Et In Arcadio Ego is a painting of Giovanni Francesco Guercino (1618). Apparently this was a secret phrase in the esoteric and Masonic societies of those days (Arcadian myths had already been noted down by the Neapolitan poet Jacopo Sannazaro in 1501). A few years later the French painter Nicolas Poussin further elaborated on the theme, titling some of his work Et In Arcadio Ego and Les Bergers d'Arcadie (The Arcadian Shepherds (1629)).

The phrase was the official device of the French Plantard family who claim to descent from the Merovingian king Sigisbert IV (676-758), whose bloodline may go back to the Old Testamentary king David. It is believed that the Plantards have been active in the Templars, the Rosicrusians, in freemasonry and in any other (French) secret organisation you can stick your finger in. Pierre Plantard de Saint Clair became an immediate occult superstar when the authors of an esoteric bestseller wrote he was the Grand Master of the Priory of Sion, the alleged guardians of the Holy Grail. (Baigent, Michael; Leigh, Richard and Lincoln, Henry: The Holy Blood And The Holy Grail, Corgi Books, London, 1982).

69 69 69 69 69 79 79 40

The 2008 version of Cydonia contains the following rare or previously unreleased mixes:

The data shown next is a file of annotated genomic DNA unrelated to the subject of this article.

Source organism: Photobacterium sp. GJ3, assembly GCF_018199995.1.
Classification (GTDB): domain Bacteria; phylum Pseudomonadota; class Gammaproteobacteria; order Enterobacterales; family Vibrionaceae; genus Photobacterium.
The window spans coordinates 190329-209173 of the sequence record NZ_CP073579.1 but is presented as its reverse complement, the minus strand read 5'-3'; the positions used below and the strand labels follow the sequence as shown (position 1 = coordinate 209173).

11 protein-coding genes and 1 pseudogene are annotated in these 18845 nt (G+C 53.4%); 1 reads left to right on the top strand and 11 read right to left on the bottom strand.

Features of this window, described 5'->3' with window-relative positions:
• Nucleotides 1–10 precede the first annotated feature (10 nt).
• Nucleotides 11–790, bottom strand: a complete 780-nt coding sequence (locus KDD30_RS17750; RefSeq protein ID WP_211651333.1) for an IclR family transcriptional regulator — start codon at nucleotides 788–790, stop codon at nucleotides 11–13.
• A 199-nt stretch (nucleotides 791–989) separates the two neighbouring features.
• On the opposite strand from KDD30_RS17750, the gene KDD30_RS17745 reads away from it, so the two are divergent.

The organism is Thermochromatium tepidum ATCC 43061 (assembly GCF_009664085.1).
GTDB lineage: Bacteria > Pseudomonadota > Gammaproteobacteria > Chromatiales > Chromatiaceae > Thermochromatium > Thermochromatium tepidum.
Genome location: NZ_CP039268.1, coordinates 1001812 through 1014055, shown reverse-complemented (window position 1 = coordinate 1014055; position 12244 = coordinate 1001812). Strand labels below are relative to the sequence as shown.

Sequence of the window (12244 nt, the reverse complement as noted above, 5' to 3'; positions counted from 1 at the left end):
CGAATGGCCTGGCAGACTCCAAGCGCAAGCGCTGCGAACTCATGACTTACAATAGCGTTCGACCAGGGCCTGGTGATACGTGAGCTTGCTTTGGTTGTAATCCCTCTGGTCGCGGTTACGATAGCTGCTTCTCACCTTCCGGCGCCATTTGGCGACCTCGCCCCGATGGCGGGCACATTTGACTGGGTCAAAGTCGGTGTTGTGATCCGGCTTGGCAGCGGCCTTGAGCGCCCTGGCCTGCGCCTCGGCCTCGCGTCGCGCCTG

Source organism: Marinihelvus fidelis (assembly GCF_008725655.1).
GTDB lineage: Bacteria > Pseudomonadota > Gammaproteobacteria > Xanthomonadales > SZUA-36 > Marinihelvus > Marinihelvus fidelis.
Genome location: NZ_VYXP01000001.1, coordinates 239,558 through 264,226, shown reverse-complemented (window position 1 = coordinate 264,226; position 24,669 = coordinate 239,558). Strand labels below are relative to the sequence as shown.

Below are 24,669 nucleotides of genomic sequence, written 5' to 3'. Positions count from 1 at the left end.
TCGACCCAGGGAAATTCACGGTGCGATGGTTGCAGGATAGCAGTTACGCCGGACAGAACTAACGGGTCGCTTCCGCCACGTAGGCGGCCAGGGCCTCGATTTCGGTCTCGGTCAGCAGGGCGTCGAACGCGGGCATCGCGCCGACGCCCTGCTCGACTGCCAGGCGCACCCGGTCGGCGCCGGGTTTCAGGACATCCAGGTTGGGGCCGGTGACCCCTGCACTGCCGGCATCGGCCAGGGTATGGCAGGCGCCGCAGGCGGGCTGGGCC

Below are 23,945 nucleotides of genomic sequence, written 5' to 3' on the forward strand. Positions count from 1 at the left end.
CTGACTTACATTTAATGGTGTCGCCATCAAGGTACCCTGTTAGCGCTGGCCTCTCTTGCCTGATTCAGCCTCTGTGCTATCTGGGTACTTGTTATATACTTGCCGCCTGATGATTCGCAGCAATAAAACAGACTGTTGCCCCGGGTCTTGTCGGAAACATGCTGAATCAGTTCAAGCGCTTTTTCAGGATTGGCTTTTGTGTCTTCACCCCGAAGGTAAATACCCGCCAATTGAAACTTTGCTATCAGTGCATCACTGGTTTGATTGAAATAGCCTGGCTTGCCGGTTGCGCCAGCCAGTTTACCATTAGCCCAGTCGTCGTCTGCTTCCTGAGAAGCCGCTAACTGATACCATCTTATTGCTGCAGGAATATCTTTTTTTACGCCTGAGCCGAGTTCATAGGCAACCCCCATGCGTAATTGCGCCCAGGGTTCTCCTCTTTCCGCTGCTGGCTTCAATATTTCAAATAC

Disk One

EDM: a hidden track that was previously only available on the (first?) UK release and that is now included on the remastered version.

Disk Two

Centuries (eurofen mix). Previously released on Orbsessions vol.1.
Ghostdancing (version). Instrumental version.
Hamlet of Kings (version).
Firestar (front bits).
Centuries (wine, woman & king mix). Slow and dubby.
Once More (scourge of the earth mix). Previously released on a 12” promo single.
Plum Island (flat mix).
Promis (version).
Once More (bedrock edit 2). Previously released as a single.
Turn It Down (long version).
Terminus (andy's mix). Faster version with additional beat and sounds.

If you liked this post - you might be interested in this one as well: The Orb Lives On